(i) Testing breeding flocks to detect Salmonella infection, followed by destruction of the flock, if infected, to prevent it from infecting commercial flocks through its future offspring.

(ii) Requiring heat treatment of feed before sale (thereby eliminating Salmonella and other pathogens from chicken feed).

(iii) Intense cleaning and disinfecting of known-contaminated poultry environments after removing an infected flock. Such an approach must also eliminate potential reservoirs (e.g. rodents).

Most control programmes use all three interventions to prevent Salmonella infection of flocks. The control programme in Sweden consists of such an approach (Engvall and Anderson, 1999). The Pennsylvania Egg Quality Assurance Program in the United States of America also used such an approach (Schlosser et al., 1999). However, discerning the efficacy of each intervention is difficult. Ideally, one would like to know what percentage of newly infected flocks result from vertical transmission, or feed contamination, or from previously contaminated environments.

Giessen et al. (1994) presented a model for determining the relative contribution of risk of infection from vertical, feed-borne (or other outside environmental sources), and carry-over environmental contamination. Comparing the model to data collected in The Netherlands, it appears that carry-over infection was the dominant contributor to risk of infection. The conclusion was based on the shape of a cumulative frequency curve for flock infection, which suggests that most flocks are infected soon after placement in commercial facilities. There is also evidence that the prevalence of infected breeder flocks is very low in The Netherlands.

Data from the United States of America Salmonella Pilot Project (Schlosser et al., 1999) suggest a fairly constant prevalence by age, and that infection did not necessarily increase over time. Nevertheless, these data do not describe the age when infection was introduced. Roughly 60% of the poultry flocks tested in this project were S. Enteritidis-positive. Additional evidence presented shows that 6 of 79 pullet flocks (8%) tested were S. Enteritidis-positive. These data suggest that the risk of infection from vertical transmission might be about 8%. Furthermore, there is little suspicion that feed contamination is an important source of Salmonella for United States of America poultry flocks.

The data from The Netherlands and the United States of America suggest that the carry-over route may account for >80% of the risk of flock infection in countries where Salmonella is endemic. If true, then complete control of breeder flocks might only be expected to achieve ³20% reduction in the prevalence of Salmonella infected flocks in such countries.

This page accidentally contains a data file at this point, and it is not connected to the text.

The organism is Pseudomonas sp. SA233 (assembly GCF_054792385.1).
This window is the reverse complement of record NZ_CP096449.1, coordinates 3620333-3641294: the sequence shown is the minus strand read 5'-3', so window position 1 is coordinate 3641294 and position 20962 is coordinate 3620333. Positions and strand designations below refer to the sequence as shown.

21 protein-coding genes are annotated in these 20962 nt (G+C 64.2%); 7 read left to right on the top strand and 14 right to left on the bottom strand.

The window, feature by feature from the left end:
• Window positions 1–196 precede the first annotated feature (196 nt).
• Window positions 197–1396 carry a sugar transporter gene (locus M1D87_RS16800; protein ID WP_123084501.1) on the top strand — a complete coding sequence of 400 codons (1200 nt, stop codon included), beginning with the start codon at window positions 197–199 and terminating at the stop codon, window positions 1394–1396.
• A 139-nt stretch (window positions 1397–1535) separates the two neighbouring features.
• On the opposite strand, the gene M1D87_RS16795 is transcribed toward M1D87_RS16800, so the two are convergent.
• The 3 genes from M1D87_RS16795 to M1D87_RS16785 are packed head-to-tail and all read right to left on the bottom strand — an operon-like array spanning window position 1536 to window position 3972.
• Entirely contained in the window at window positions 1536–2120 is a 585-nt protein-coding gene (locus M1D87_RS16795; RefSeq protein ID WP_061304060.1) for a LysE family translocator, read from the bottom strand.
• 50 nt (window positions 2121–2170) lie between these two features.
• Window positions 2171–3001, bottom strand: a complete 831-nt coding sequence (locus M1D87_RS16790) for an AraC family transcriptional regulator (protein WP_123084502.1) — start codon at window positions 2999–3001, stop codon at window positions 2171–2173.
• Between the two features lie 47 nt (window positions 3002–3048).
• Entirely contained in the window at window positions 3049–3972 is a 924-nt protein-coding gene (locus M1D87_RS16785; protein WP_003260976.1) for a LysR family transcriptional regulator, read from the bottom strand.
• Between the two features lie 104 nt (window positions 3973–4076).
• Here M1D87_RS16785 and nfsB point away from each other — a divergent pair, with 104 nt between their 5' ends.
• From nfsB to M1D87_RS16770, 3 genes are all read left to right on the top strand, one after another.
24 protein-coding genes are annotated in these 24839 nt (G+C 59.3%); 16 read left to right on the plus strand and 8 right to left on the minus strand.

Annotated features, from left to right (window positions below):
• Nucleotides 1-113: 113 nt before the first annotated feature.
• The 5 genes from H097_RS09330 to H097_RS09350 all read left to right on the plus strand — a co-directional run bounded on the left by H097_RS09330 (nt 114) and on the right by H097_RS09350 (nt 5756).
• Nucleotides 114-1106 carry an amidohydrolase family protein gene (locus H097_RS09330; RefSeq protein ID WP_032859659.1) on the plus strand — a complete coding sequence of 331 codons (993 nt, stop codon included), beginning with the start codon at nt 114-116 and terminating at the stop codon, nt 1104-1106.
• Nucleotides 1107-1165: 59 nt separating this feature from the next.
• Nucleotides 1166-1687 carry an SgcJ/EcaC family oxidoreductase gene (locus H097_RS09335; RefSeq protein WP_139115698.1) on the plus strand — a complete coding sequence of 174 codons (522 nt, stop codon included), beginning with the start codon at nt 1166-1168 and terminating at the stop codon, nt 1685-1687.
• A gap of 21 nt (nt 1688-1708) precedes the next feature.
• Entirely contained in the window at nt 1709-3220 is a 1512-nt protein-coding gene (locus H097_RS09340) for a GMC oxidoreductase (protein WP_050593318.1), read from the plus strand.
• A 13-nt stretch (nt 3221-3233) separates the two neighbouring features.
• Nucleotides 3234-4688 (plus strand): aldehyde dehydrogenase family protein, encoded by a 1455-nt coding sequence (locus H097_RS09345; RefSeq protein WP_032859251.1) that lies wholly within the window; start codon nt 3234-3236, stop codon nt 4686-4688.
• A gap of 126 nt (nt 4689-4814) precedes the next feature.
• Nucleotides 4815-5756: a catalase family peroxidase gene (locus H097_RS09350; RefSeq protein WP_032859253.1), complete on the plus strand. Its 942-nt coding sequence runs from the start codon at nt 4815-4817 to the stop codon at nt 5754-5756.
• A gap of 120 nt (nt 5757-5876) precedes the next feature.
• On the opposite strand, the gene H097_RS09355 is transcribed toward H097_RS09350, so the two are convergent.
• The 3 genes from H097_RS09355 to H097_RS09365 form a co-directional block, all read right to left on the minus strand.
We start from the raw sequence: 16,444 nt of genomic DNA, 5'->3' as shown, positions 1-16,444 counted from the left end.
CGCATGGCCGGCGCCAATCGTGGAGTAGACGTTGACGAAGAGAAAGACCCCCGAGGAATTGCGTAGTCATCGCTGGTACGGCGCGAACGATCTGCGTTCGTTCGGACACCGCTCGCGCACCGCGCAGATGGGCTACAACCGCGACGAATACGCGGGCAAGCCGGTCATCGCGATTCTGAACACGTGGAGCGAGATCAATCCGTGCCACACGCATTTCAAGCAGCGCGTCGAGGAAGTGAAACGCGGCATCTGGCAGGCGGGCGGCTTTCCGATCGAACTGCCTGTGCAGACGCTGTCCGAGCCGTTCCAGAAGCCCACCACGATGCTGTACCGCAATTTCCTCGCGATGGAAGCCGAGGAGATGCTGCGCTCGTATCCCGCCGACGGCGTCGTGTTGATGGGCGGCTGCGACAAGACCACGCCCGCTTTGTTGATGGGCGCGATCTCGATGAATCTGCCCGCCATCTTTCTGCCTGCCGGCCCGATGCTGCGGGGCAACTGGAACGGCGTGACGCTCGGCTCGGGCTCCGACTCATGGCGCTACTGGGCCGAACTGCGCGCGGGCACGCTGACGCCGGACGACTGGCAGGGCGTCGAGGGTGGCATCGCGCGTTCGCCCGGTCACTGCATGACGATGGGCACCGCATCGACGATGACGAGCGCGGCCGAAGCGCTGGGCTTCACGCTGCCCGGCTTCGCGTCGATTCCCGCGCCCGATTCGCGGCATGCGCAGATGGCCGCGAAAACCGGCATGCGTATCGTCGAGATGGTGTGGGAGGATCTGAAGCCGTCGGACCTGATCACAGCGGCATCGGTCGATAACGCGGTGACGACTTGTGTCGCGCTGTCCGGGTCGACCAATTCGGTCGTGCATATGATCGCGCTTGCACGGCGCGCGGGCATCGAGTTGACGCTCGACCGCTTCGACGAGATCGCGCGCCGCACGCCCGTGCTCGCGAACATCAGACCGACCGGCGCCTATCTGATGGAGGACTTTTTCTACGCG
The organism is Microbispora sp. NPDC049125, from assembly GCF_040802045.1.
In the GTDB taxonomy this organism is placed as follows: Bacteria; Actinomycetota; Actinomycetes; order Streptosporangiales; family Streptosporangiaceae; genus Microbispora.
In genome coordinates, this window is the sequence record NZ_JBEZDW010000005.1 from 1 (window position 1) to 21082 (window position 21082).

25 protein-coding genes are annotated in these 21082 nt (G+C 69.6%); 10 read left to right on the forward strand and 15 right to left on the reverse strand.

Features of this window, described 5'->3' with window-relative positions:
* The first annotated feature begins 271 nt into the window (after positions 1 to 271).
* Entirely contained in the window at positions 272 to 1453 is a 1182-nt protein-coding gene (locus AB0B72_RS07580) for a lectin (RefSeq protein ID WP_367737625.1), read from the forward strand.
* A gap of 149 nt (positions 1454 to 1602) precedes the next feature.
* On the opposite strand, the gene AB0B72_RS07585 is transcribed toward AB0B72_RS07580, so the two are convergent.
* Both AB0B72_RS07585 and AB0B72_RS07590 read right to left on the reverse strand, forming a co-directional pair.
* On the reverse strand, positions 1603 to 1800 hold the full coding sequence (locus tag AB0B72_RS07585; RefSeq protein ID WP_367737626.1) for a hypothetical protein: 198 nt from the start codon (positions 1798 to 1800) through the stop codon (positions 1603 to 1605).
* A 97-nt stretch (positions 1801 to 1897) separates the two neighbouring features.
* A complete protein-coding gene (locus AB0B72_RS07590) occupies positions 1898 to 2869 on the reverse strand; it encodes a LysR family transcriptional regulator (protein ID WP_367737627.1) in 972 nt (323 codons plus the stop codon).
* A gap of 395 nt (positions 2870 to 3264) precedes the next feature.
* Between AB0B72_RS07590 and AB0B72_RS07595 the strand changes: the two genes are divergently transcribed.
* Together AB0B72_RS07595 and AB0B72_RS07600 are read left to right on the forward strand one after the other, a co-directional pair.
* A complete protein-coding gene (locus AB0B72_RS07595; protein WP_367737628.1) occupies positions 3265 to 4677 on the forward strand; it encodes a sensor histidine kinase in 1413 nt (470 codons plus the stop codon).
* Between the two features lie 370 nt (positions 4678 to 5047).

Results of an aggressive monitoring programme of breeder flocks in The Netherlands between 1989 and 1992 have been reported (Edel, 1994). For egg-sector breeding flocks, there is some suggestion that prevalence of infected flocks was reduced by ~50% per year. Effectiveness was less dramatic for meat-sector breeding flocks. This programme involved regular faecal testing of all breeder flocks, as well as regular testing of hatchery samples from day-old chicks. Positive flocks were depopulated until mid-1992, when treatment with enrofloxacin and a competitive exclusion culture was allowed as an alternative to the expense of prematurely depopulating a breeding flock. If a programme with 50% effectiveness in reducing prevalence of infected flocks each year were implemented for 3 years, one might predict that prevalence would be about 12% (0.53) of the prevalence at the start of the programme.

To reduce the risk of carry-over infection for commercial flocks, it is thought that aggressive cleaning and disinfection must be completed after an infected flock is removed and before another flock is placed to begin a new production cycle. Cleaning and disinfection must also include an effective long-term rodent control programme. Analysis of efforts in Pennsylvania to reduce the prevalence of infected commercial flocks suggest a decline from 38% to 13% during three years of programme operation (White et al., 1997). This programme routinely screened flocks for evidence of Salmonella and required thorough cleaning, disinfection and rodent control once positive flocks were removed. Another study in Pennsylvania (Schlosser et al., 1999) found 16 of 34 (47%) poultry environments that were initially S. Enteritidis-positive were negative for the pathogen following cleaning and disinfection of the environment.

The effectiveness of "test and divert" programmes depends on the specific testing used in commercial flocks. For example, Sweden collected three pooled samples, each consisting of 30 faecal droppings, during two or more examinations of egg production flocks during each production cycle (Engvall and Anderson, 1999). In their breeder-flock monitoring programme, The Netherlands' testing protocol collects two pools of 50 caecal droppings each, every 4 to 9 weeks of production (Edel, 1994). The Salmonella Pilot Project's protocol in the United States of America required collection of swabs from each manure bank and egg belt in a hen house on three occasions during each production cycle (Schlosser et al., 1999).